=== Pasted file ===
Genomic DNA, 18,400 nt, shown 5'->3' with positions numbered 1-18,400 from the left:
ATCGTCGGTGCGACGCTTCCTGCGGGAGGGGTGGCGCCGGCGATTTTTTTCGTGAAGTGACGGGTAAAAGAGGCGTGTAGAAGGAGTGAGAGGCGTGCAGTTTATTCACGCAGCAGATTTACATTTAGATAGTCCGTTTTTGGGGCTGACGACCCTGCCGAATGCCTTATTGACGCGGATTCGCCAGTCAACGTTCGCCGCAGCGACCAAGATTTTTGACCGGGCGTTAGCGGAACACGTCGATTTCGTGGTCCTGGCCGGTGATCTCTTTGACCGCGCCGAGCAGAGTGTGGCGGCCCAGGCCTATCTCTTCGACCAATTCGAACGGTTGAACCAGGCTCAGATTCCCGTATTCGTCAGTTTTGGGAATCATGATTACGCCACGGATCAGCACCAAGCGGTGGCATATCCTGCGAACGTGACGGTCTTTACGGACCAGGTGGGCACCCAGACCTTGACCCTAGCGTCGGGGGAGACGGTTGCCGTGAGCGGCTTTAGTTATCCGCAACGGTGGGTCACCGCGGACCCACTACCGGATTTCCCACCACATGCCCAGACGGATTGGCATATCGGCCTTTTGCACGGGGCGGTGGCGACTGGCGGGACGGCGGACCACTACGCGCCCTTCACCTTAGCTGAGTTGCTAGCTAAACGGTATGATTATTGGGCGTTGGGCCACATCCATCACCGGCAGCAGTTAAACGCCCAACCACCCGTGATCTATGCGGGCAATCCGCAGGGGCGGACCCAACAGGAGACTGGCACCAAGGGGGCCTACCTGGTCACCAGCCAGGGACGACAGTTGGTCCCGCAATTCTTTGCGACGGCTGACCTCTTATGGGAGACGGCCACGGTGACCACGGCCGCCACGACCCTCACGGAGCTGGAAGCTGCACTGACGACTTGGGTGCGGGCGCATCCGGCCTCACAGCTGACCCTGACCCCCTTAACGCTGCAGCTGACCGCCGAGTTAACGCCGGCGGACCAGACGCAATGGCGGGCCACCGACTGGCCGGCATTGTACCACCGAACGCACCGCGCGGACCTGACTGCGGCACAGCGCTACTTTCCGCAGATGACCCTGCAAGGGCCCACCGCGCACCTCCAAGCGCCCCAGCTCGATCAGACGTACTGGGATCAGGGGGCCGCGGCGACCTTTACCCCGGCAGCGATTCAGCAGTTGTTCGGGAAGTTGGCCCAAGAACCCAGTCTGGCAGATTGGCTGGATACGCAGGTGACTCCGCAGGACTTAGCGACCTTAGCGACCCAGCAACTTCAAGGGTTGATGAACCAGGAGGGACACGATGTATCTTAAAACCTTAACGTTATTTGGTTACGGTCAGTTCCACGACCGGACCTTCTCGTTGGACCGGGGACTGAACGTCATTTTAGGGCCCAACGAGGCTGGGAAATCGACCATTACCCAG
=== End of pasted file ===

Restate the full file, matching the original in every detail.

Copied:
Genomic DNA, 18,400 nt, shown 5'->3' with positions numbered 1-18,400 from the left:
ATCGTCGGTGCGACGCTTCCTGCGGGAGGGGTGGCGCCGGCGATTTTTTTCGTGAAGTGACGGGTAAAAGAGGCGTGTAGAAGGAGTGAGAGGCGTGCAGTTTATTCACGCAGCAGATTTACATTTAGATAGTCCGTTTTTGGGGCTGACGACCCTGCCGAATGCCTTATTGACGCGGATTCGCCAGTCAACGTTCGCCGCAGCGACCAAGATTTTTGACCGGGCGTTAGCGGAACACGTCGATTTCGTGGTCCTGGCCGGTGATCTCTTTGACCGCGCCGAGCAGAGTGTGGCGGCCCAGGCCTATCTCTTCGACCAATTCGAACGGTTGAACCAGGCTCAGATTCCCGTATTCGTCAGTTTTGGGAATCATGATTACGCCACGGATCAGCACCAAGCGGTGGCATATCCTGCGAACGTGACGGTCTTTACGGACCAGGTGGGCACCCAGACCTTGACCCTAGCGTCGGGGGAGACGGTTGCCGTGAGCGGCTTTAGTTATCCGCAACGGTGGGTCACCGCGGACCCACTACCGGATTTCCCACCACATGCCCAGACGGATTGGCATATCGGCCTTTTGCACGGGGCGGTGGCGACTGGCGGGACGGCGGACCACTACGCGCCCTTCACCTTAGCTGAGTTGCTAGCTAAACGGTATGATTATTGGGCGTTGGGCCACATCCATCACCGGCAGCAGTTAAACGCCCAACCACCCGTGATCTATGCGGGCAATCCGCAGGGGCGGACCCAACAGGAGACTGGCACCAAGGGGGCCTACCTGGTCACCAGCCAGGGACGACAGTTGGTCCCGCAATTCTTTGCGACGGCTGACCTCTTATGGGAGACGGCCACGGTGACCACGGCCGCCACGACCCTCACGGAGCTGGAAGCTGCACTGACGACTTGGGTGCGGGCGCATCCGGCCTCACAGCTGACCCTGACCCCCTTAACGCTGCAGCTGACCGCCGAGTTAACGCCGGCGGACCAGACGCAATGGCGGGCCACCGACTGGCCGGCATTGTACCACCGAACGCACCGCGCGGACCTGACTGCGGCACAGCGCTACTTTCCGCAGATGACCCTGCAAGGGCCCACCGCGCACCTCCAAGCGCCCCAGCTCGATCAGACGTACTGGGATCAGGGGGCCGCGGCGACCTTTACCCCGGCAGCGATTCAGCAGTTGTTCGGGAAGTTGGCCCAAGAACCCAGTCTGGCAGATTGGCTGGATACGCAGGTGACTCCGCAGGACTTAGCGACCTTAGCGACCCAGCAACTTCAAGGGTTGATGAACCAGGAGGGACACGATGTATCTTAAAACCTTAACGTTATTTGGTTACGGTCAGTTCCACGACCGGACCTTCTCGTTGGACCGGGGACTGAACGTCATTTTAGGGCCCAACGAGGCTGGGAAATCGACCATTACCCAG